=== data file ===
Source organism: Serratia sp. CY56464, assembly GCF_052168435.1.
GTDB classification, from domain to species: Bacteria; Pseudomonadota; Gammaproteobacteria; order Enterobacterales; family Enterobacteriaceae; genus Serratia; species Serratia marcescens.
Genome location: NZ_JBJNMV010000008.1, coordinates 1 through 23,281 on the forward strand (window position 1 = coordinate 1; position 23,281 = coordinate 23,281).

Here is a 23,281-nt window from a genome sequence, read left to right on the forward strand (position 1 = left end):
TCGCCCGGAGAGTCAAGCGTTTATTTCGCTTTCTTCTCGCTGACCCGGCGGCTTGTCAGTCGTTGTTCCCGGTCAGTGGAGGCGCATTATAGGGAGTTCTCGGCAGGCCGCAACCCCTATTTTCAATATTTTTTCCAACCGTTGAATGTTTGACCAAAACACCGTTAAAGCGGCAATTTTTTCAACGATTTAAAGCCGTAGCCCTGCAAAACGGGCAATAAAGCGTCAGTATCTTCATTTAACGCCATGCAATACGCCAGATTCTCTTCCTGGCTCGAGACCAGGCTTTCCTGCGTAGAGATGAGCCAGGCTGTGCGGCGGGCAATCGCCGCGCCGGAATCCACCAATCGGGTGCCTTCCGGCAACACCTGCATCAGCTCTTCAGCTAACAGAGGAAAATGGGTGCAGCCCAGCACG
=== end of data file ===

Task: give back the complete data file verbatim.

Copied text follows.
Source organism: Serratia sp. CY56464, assembly GCF_052168435.1.
GTDB classification, from domain to species: Bacteria; Pseudomonadota; Gammaproteobacteria; order Enterobacterales; family Enterobacteriaceae; genus Serratia; species Serratia marcescens.
Genome location: NZ_JBJNMV010000008.1, coordinates 1 through 23,281 on the forward strand (window position 1 = coordinate 1; position 23,281 = coordinate 23,281).

Here is a 23,281-nt window from a genome sequence, read left to right on the forward strand (position 1 = left end):
TCGCCCGGAGAGTCAAGCGTTTATTTCGCTTTCTTCTCGCTGACCCGGCGGCTTGTCAGTCGTTGTTCCCGGTCAGTGGAGGCGCATTATAGGGAGTTCTCGGCAGGCCGCAACCCCTATTTTCAATATTTTTTCCAACCGTTGAATGTTTGACCAAAACACCGTTAAAGCGGCAATTTTTTCAACGATTTAAAGCCGTAGCCCTGCAAAACGGGCAATAAAGCGTCAGTATCTTCATTTAACGCCATGCAATACGCCAGATTCTCTTCCTGGCTCGAGACCAGGCTTTCCTGCGTAGAGATGAGCCAGGCTGTGCGGCGGGCAATCGCCGCGCCGGAATCCACCAATCGGGTGCCTTCCGGCAACACCTGCATCAGCTCTTCAGCTAACAGAGGAAAATGGGTGCAGCCCAGCACG